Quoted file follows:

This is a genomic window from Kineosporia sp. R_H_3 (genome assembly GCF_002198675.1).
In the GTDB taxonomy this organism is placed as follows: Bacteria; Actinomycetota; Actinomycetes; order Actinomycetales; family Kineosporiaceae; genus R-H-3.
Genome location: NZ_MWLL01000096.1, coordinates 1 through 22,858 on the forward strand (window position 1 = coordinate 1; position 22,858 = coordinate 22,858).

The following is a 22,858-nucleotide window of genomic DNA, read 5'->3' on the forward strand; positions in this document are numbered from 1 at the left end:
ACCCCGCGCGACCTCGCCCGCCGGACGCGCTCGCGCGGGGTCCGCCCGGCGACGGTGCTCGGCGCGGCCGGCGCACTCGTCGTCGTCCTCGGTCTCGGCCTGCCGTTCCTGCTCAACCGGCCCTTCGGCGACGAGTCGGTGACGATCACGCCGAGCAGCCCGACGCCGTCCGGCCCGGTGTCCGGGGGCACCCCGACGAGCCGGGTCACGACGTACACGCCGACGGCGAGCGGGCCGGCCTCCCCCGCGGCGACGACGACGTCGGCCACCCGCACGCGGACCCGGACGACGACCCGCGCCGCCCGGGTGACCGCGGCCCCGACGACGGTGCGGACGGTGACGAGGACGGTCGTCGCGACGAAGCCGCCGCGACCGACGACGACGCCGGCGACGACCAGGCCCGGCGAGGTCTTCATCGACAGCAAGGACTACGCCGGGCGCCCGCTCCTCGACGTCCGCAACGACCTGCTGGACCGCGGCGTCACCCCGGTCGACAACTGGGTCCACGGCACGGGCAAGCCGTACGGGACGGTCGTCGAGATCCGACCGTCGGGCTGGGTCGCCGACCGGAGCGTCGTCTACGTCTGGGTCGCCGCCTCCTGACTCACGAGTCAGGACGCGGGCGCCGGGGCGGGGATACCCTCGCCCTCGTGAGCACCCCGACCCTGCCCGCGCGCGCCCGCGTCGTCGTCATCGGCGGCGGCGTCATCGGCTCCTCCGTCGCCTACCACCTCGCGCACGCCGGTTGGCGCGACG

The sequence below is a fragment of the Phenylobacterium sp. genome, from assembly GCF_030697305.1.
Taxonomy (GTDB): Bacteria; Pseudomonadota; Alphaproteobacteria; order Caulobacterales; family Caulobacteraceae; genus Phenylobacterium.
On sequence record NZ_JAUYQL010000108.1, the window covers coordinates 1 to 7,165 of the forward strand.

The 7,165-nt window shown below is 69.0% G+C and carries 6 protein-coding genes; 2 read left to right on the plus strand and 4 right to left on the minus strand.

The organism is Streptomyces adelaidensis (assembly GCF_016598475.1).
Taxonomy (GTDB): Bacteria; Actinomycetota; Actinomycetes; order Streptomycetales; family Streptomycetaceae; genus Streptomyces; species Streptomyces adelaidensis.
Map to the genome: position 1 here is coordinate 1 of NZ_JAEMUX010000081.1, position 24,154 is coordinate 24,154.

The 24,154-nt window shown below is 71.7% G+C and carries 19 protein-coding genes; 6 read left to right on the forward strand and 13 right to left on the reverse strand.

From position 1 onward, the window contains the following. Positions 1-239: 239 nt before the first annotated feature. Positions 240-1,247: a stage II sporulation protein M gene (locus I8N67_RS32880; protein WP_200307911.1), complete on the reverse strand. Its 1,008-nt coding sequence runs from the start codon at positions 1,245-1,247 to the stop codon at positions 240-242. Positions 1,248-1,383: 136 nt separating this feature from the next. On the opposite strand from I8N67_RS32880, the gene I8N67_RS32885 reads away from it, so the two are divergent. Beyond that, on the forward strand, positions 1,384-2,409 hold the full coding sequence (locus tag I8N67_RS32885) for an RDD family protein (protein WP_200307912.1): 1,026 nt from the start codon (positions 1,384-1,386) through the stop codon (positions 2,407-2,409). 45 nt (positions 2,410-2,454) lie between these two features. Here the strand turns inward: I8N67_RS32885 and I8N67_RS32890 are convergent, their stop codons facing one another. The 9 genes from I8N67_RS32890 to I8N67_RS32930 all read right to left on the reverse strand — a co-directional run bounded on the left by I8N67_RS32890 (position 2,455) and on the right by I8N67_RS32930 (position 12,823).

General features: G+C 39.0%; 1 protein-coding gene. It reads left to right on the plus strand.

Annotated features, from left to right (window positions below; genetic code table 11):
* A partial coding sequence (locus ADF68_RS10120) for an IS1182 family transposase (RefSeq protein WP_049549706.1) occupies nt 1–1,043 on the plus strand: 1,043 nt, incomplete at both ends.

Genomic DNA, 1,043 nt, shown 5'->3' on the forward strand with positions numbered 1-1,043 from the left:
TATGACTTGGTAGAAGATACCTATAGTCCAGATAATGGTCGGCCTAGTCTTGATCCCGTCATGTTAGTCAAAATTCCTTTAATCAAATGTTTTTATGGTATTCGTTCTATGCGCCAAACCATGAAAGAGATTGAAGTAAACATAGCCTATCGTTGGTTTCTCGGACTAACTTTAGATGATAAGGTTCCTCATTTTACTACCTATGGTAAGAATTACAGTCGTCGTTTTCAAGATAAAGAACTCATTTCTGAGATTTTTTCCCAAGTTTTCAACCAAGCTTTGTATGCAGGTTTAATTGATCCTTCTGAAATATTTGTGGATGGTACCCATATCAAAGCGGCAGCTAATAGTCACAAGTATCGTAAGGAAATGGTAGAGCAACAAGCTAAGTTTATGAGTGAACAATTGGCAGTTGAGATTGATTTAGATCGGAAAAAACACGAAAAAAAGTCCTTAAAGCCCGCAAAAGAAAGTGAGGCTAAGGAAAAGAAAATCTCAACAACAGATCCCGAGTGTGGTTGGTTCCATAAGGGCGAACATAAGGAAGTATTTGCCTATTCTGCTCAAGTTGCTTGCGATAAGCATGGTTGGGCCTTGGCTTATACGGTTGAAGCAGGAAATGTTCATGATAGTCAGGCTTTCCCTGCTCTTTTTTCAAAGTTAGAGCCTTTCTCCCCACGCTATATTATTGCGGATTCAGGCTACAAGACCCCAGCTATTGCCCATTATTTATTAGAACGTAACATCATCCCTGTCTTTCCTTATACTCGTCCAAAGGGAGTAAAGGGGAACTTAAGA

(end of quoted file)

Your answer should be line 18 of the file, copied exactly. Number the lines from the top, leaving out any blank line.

Genomic DNA, 1,043 nt, shown 5'->3' on the forward strand with positions numbered 1-1,043 from the left: